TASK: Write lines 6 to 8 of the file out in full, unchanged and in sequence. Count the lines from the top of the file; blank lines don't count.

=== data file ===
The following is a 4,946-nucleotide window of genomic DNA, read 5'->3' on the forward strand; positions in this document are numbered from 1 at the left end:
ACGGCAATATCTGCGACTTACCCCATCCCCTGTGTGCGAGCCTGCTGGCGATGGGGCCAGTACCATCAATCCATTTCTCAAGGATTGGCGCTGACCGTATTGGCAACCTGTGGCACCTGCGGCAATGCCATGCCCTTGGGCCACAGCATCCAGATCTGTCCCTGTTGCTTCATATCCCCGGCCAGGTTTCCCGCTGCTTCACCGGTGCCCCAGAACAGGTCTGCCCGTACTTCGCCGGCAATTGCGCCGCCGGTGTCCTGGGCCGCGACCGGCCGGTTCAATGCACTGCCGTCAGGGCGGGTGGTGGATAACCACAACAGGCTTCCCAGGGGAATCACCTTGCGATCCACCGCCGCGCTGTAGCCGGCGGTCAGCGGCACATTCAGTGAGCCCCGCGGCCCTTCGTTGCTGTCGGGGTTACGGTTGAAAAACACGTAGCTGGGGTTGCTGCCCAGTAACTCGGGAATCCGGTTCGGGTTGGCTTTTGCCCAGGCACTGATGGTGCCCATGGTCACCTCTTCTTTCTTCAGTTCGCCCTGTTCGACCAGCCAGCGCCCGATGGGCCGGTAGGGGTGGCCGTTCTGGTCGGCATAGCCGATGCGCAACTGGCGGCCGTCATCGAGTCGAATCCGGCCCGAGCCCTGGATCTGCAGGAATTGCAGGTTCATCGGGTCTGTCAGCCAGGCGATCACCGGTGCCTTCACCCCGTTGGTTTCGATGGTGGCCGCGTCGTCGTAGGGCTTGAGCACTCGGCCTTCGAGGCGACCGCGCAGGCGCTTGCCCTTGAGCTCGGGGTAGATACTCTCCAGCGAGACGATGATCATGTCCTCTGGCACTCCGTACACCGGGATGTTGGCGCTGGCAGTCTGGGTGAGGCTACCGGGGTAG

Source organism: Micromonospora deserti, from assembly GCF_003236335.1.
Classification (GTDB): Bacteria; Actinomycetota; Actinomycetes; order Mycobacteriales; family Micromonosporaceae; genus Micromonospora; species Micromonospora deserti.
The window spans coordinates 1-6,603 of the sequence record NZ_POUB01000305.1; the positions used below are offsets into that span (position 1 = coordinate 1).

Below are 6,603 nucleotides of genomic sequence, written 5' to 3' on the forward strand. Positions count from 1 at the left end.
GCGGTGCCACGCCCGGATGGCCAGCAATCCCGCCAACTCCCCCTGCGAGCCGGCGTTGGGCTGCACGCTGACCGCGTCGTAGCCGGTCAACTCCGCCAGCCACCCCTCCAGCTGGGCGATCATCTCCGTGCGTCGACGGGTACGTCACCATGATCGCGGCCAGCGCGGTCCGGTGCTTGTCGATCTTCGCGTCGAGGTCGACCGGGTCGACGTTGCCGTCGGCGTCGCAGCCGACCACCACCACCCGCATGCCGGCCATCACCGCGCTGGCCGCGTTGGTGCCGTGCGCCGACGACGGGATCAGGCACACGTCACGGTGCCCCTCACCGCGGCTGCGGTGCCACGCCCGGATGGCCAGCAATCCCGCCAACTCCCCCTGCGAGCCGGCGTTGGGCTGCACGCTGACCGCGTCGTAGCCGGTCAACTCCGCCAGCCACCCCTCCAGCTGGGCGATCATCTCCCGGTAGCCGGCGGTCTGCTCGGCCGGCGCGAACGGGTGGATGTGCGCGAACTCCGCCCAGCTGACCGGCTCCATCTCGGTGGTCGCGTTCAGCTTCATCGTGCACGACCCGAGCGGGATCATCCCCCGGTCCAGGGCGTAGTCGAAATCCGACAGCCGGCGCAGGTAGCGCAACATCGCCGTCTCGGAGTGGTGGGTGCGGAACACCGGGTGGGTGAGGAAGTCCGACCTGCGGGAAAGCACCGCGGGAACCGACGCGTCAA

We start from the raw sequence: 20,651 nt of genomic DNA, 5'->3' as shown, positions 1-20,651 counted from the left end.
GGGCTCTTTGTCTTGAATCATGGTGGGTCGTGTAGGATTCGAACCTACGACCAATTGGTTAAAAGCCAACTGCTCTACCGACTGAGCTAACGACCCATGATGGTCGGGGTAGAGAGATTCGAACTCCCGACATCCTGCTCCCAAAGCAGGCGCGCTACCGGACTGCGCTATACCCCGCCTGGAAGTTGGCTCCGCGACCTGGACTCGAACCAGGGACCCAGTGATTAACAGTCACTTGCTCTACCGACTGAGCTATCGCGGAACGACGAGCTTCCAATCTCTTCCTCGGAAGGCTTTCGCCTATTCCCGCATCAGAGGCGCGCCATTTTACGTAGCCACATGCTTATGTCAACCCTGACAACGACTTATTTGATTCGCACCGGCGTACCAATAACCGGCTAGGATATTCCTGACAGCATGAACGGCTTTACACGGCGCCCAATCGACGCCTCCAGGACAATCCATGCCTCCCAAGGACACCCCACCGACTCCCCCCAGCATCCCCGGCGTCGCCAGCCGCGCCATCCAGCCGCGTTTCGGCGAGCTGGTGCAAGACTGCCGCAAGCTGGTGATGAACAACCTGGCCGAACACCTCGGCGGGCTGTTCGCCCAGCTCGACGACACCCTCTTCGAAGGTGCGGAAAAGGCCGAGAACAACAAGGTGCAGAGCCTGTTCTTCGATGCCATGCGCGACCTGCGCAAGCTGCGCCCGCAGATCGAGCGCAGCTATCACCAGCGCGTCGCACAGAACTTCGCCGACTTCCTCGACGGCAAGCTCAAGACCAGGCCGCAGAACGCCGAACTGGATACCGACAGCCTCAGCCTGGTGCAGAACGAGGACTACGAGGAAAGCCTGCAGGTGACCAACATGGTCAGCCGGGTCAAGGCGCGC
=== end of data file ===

Below are 6,603 nucleotides of genomic sequence, written 5' to 3' on the forward strand. Positions count from 1 at the left end.
GCGGTGCCACGCCCGGATGGCCAGCAATCCCGCCAACTCCCCCTGCGAGCCGGCGTTGGGCTGCACGCTGACCGCGTCGTAGCCGGTCAACTCCGCCAGCCACCCCTCCAGCTGGGCGATCATCTCCGTGCGTCGACGGGTACGTCACCATGATCGCGGCCAGCGCGGTCCGGTGCTTGTCGATCTTCGCGTCGAGGTCGACCGGGTCGACGTTGCCGTCGGCGTCGCAGCCGACCACCACCACCCGCATGCCGGCCATCACCGCGCTGGCCGCGTTGGTGCCGTGCGCCGACGACGGGATCAGGCACACGTCACGGTGCCCCTCACCGCGGCTGCGGTGCCACGCCCGGATGGCCAGCAATCCCGCCAACTCCCCCTGCGAGCCGGCGTTGGGCTGCACGCTGACCGCGTCGTAGCCGGTCAACTCCGCCAGCCACCCCTCCAGCTGGGCGATCATCTCCCGGTAGCCGGCGGTCTGCTCGGCCGGCGCGAACGGGTGGATGTGCGCGAACTCCGCCCAGCTGACCGGCTCCATCTCGGTGGTCGCGTTCAGCTTCATCGTGCACGACCCGAGCGGGATCATCCCCCGGTCCAGGGCGTAGTCGAAATCCGACAGCCGGCGCAGGTAGCGCAACATCGCCGTCTCGGAGTGGTGGGTGCGGAACACCGGGTGGGTGAGGAAGTCCGACCTGCGGGAAAGCACCGCGGGAACCGACGCGTCAA

We start from the raw sequence: 20,651 nt of genomic DNA, 5'->3' as shown, positions 1-20,651 counted from the left end.